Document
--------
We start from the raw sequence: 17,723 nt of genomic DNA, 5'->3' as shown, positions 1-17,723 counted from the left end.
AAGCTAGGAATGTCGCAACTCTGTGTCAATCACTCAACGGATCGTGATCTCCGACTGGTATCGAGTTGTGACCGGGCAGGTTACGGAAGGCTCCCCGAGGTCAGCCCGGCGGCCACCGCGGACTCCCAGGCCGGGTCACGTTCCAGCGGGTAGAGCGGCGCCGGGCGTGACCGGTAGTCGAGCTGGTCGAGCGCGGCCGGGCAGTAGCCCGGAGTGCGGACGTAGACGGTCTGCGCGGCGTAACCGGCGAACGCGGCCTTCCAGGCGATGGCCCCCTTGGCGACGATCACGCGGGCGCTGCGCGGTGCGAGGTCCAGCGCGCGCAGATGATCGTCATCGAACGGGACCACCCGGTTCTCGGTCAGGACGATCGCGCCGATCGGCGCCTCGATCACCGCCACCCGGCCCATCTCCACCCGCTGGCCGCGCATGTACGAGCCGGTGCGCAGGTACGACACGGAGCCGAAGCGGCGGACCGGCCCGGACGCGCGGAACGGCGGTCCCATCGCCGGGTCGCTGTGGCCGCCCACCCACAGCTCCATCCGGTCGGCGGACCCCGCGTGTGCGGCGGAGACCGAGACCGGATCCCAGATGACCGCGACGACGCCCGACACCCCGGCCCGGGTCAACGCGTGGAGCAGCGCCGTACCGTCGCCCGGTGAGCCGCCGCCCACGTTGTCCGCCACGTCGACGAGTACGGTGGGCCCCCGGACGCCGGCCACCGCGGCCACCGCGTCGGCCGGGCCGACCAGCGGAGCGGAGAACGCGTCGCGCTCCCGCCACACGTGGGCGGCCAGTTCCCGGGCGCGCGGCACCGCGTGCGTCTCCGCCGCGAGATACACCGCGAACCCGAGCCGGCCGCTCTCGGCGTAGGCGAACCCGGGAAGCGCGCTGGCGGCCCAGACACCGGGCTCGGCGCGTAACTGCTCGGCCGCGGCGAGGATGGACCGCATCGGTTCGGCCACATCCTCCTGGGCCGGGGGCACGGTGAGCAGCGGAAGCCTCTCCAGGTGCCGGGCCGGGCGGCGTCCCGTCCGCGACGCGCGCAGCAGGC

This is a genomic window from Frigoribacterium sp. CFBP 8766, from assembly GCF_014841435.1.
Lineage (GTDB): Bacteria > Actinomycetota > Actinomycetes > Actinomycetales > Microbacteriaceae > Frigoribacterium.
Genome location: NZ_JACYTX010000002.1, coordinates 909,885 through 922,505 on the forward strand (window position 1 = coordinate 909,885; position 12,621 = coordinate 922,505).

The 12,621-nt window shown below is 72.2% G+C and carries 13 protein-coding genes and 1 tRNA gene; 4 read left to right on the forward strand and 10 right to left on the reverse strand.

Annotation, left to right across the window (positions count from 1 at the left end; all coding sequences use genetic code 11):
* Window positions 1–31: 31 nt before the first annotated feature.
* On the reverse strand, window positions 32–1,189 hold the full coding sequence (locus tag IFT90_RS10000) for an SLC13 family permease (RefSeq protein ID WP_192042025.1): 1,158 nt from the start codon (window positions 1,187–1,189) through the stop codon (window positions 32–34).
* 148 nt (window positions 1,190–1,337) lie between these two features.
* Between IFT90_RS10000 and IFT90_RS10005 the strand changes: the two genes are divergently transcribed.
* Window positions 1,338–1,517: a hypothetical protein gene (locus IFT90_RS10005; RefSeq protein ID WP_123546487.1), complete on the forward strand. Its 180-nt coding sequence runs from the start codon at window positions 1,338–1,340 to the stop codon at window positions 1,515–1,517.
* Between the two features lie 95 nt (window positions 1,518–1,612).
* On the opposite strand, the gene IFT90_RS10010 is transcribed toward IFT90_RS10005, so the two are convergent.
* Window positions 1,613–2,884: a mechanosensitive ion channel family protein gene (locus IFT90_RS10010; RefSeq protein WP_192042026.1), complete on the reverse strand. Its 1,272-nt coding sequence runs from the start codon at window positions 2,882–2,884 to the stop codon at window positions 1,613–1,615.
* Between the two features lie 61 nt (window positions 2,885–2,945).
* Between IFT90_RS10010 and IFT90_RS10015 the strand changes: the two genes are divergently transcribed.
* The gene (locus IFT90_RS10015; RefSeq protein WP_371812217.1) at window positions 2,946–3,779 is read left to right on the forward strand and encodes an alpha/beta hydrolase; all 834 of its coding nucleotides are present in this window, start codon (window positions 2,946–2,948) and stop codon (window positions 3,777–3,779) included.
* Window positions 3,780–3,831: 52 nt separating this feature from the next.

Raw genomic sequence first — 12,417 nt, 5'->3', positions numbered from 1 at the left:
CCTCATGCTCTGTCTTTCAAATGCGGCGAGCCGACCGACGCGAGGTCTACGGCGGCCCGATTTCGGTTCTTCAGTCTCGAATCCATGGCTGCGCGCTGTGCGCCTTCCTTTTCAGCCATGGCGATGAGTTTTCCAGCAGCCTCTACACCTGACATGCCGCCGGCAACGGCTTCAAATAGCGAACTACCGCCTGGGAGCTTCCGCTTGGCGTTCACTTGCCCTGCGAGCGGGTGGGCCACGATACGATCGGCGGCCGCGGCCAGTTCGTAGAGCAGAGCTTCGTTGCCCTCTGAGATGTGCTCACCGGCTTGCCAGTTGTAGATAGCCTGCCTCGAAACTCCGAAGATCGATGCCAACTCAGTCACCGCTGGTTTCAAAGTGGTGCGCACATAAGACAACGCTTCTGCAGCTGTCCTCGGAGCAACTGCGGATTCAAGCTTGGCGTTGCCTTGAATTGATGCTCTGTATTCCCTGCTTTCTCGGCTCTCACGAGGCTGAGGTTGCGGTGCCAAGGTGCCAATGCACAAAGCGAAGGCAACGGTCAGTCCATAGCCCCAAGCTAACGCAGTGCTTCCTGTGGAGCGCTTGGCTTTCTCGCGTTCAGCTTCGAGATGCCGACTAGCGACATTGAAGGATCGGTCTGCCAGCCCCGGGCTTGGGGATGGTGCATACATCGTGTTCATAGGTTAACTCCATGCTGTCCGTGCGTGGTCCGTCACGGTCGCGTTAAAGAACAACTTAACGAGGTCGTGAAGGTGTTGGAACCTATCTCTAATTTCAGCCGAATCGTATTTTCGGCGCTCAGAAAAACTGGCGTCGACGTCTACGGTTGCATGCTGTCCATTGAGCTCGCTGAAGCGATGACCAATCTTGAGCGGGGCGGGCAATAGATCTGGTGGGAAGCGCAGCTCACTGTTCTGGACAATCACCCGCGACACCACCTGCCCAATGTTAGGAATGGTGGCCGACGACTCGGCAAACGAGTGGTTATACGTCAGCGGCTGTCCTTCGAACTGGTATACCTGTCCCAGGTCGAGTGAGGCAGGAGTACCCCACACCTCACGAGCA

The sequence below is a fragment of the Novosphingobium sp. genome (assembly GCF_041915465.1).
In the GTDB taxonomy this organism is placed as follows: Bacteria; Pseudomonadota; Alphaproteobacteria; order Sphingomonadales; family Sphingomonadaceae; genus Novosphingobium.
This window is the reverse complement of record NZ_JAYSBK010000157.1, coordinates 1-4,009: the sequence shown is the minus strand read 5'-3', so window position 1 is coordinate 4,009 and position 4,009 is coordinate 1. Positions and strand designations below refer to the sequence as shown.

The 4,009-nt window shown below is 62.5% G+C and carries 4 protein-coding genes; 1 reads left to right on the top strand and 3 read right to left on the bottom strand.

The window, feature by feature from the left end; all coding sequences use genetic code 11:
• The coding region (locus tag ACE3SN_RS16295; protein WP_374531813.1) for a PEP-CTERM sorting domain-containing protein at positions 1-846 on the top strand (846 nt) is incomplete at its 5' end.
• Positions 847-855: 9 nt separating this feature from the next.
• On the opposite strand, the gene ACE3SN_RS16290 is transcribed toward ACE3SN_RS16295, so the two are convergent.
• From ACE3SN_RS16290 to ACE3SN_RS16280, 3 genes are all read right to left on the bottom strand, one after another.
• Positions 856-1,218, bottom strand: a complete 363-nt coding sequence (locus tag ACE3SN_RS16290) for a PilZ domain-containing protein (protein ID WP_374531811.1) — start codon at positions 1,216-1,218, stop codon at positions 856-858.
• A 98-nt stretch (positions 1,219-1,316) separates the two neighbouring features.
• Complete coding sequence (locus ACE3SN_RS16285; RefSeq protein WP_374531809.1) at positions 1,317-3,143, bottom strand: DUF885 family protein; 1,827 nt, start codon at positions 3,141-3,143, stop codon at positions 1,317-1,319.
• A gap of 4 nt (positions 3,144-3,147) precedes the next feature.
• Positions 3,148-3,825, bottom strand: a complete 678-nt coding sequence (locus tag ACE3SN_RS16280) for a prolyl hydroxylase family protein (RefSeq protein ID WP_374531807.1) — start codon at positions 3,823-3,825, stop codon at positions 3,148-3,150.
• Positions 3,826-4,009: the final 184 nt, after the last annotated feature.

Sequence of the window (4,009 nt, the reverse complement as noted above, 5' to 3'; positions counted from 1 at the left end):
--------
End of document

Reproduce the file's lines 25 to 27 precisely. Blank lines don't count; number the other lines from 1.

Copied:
The 4,009-nt window shown below is 62.5% G+C and carries 4 protein-coding genes; 1 reads left to right on the top strand and 3 read right to left on the bottom strand.

The window, feature by feature from the left end; all coding sequences use genetic code 11:
• The coding region (locus tag ACE3SN_RS16295; protein WP_374531813.1) for a PEP-CTERM sorting domain-containing protein at positions 1-846 on the top strand (846 nt) is incomplete at its 5' end.